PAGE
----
There is a poem in your book ‘When One Road Stops, Another Begins’ that seems to have struck a chord with many readers. What is it about? And which is your favorite poem from the book?
You know how the river and the road seem to go alongside for a while. Then, the two go their separate ways before meeting again later at some point. It’s the same with the people we meet in our lifetime. We meet them, go our separate ways, and then maybe sometime later we will meet again. The poem is based on that.
My favorite poem is ‘In Transit’. I believe our life is forever in transit as at any point of time we are leaving behind old things and embracing new ideas and journeys.
Do you have any advice to anyone who wants to write and get published?
You have to be serious about writing as it’s a very demanding career. It requires a lot of patience and perseverance. Also you might not reap the rewards at all and you should be okay with that. Write because you want to not because you want to get published. That’s just an added bonus. That being said, if you hone your craft and write well you will definitely get published.
On Gurung’s bookshelf
1984 By George Orwell
I like George Orwell’s writing. 1984 is a dystopian novel and takes place in an imagined future. The novel tells the story of a future where much of the world has fallen victim to war, totalitarian regime, and propaganda. The book is a sad novel about oppression. I also liked the love story of the main character and the way Orwell writes about politics.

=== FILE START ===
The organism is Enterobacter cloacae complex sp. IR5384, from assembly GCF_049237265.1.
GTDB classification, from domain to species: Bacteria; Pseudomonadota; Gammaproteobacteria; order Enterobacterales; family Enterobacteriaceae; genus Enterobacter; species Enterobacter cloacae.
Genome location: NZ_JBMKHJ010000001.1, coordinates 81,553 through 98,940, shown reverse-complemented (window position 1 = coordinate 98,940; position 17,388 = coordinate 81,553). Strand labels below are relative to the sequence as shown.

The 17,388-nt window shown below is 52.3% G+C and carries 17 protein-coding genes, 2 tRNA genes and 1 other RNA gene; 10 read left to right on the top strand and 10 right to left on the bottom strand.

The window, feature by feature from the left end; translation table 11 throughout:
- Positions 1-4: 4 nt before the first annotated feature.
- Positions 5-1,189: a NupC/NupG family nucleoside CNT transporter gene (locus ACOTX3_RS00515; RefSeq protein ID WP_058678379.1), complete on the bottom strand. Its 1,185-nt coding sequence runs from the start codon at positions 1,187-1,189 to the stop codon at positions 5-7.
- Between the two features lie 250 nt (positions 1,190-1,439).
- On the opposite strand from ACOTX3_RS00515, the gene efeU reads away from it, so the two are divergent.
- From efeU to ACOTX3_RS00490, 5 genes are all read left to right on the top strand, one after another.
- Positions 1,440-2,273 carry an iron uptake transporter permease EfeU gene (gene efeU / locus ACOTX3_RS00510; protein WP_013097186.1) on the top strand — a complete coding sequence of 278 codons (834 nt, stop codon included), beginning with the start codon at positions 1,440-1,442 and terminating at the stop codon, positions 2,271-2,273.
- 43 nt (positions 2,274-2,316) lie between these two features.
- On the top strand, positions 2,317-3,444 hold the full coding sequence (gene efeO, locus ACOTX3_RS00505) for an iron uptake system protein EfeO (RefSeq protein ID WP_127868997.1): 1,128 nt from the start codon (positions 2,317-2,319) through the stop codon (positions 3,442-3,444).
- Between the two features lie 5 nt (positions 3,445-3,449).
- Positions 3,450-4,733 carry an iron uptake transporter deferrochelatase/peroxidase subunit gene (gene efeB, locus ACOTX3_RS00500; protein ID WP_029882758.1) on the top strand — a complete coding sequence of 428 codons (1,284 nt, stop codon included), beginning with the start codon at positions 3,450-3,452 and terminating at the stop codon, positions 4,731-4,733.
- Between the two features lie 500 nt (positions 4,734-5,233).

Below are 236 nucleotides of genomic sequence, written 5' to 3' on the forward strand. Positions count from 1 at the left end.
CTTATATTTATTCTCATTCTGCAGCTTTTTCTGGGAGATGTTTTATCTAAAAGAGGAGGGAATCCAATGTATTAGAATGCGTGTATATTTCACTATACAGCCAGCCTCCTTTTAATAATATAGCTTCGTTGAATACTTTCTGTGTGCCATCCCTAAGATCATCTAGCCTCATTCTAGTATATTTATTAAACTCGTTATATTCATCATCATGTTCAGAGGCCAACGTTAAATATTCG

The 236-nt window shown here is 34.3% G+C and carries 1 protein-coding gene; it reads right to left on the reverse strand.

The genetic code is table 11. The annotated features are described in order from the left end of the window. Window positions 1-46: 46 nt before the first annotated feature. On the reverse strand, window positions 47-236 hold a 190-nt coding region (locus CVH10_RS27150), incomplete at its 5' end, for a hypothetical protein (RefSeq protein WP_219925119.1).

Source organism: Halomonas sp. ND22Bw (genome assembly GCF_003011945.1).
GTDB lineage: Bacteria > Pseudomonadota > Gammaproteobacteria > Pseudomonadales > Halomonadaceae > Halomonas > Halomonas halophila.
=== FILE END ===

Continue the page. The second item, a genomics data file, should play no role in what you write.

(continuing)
Midnight’s Children by Salman Rushdie
The story takes place in 1947, right after the independence of India from the British rule. The protagonist and narrator of the story was born at the exact moment when India became an independent country. And he was born with telepathic powers, and an enormous and constantly dripping nose with an extremely sensitive sense of smell. It’s really fascinating and intriguing to say the least.
The God of Small Things by Arundhati Roy
I read this book many years back but it’s one I have enjoyed the most till date. Roy’s narrative flows and ebbs and transports you to a different world. Set in Kerala, India, the book deals with social discrimination, betrayal, and the lives of women in India. As a writer, I was charmed by Roy’s style and imagination.
The Wind-Up Bird Chronicle by Haruki Murakami
This book is based on magical realism and has a simple story. It’s the perfect blend of mystery, history and science. In the novel, the main character is searching for his lost wife. There is power, desire, and alienation. I personally think this is one of Murakami’s finest works.
Anna Karenina by Leo Tolstoy
I like the style and overall theme of the book. Anna Karenina is the tragic story of Countess Anna Karenina and her extra-marital affair. There is romance, pain and struggle and the story is just beautifully written. There is also the portrayal of the Russian society, their customs and practices. The novel is engaging and interesting and I would definitely recommend it to anyone looking for a good classic.